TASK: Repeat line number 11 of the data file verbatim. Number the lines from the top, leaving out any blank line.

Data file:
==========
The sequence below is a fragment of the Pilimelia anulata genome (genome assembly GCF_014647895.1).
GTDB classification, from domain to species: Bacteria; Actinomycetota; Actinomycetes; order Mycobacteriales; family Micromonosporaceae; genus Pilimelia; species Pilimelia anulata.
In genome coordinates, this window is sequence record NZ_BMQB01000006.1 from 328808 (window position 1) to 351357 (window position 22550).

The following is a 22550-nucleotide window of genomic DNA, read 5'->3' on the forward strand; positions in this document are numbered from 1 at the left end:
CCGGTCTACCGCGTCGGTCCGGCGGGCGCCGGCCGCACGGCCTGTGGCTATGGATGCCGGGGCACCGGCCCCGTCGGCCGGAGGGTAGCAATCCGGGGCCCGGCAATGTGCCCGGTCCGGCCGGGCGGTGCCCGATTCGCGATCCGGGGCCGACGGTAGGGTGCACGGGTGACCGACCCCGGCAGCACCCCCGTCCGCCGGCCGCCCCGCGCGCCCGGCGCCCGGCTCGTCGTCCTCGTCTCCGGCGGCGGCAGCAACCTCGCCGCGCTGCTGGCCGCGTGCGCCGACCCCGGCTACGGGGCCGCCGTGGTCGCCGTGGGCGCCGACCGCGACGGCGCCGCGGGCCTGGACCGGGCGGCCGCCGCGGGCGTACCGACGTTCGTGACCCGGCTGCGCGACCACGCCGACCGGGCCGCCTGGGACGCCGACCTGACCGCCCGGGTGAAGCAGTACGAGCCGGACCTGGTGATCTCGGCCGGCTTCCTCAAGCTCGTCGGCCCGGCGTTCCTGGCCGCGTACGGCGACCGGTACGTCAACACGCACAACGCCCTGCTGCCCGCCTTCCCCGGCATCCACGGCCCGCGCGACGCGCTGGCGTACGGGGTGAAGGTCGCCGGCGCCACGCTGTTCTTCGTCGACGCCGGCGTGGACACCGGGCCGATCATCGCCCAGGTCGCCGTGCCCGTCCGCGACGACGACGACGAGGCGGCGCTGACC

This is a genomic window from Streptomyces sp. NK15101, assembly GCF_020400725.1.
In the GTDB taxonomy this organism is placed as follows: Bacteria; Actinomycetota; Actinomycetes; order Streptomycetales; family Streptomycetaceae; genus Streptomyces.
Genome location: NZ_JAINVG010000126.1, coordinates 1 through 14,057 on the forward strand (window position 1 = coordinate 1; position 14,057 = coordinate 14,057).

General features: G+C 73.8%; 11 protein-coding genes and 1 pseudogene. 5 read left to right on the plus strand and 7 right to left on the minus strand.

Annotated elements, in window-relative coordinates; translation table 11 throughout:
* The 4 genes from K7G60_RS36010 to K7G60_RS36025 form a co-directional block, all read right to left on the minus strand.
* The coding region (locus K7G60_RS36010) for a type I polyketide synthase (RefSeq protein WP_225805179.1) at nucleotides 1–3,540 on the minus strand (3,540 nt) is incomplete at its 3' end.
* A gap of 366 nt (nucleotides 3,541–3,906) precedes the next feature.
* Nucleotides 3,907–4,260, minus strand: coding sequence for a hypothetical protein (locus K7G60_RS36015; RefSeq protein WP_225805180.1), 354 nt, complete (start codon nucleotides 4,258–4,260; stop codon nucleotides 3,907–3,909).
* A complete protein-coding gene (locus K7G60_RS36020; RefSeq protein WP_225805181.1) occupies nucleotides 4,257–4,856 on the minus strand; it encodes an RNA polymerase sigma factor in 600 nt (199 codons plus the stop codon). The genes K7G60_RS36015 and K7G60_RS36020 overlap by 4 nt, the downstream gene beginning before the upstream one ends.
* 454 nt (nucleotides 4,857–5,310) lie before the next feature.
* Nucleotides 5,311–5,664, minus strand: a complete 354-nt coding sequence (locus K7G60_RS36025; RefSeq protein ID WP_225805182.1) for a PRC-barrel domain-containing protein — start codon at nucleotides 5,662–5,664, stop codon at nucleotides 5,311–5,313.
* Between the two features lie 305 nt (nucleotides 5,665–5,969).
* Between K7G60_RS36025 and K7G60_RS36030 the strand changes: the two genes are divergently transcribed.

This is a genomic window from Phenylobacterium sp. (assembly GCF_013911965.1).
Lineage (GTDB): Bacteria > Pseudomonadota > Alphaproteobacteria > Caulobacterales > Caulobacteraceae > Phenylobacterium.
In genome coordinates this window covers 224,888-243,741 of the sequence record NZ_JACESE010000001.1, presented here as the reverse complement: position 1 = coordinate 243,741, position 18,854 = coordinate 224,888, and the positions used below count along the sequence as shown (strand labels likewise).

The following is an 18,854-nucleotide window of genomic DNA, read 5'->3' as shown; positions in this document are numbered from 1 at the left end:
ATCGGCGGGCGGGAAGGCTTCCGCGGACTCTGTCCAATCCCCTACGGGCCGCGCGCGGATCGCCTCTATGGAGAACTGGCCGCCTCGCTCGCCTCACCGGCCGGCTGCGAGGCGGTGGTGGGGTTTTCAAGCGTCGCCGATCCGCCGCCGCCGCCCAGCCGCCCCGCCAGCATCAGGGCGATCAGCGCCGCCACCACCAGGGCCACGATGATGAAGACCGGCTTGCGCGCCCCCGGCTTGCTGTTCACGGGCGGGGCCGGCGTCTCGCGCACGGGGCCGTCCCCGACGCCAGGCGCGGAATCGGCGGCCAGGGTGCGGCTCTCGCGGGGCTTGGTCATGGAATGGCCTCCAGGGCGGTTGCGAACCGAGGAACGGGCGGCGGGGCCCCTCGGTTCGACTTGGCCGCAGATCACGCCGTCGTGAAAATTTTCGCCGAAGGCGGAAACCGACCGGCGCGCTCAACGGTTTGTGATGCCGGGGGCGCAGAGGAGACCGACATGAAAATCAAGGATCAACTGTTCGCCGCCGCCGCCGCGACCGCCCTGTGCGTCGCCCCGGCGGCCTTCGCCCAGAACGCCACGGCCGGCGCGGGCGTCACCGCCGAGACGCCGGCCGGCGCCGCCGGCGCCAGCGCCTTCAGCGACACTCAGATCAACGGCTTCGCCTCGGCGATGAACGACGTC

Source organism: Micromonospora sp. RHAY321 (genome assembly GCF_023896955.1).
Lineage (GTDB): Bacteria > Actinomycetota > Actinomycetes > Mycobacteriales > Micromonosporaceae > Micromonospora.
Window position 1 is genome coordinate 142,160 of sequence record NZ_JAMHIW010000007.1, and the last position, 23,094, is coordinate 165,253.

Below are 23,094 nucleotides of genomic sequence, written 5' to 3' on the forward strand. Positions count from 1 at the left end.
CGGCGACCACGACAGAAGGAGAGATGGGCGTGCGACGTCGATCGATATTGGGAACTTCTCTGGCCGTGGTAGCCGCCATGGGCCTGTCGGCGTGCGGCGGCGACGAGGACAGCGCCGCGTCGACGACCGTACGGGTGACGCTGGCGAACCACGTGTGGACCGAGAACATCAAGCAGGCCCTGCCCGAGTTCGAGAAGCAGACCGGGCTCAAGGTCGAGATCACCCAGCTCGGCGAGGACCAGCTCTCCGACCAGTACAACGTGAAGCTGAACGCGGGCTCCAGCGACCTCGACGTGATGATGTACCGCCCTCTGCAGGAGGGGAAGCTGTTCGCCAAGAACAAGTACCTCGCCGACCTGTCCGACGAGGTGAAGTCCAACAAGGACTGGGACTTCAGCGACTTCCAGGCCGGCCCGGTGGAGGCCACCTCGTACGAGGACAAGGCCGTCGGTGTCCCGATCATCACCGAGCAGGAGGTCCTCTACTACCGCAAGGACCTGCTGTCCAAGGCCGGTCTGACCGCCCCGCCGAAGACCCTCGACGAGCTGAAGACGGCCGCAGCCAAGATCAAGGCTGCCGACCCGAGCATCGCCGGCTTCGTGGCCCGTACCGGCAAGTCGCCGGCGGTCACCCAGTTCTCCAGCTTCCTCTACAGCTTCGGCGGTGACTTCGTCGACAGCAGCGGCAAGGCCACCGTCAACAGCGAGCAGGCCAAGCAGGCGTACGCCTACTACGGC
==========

* The 4 genes from K7G60_RS36010 to K7G60_RS36025 form a co-directional block, all read right to left on the minus strand.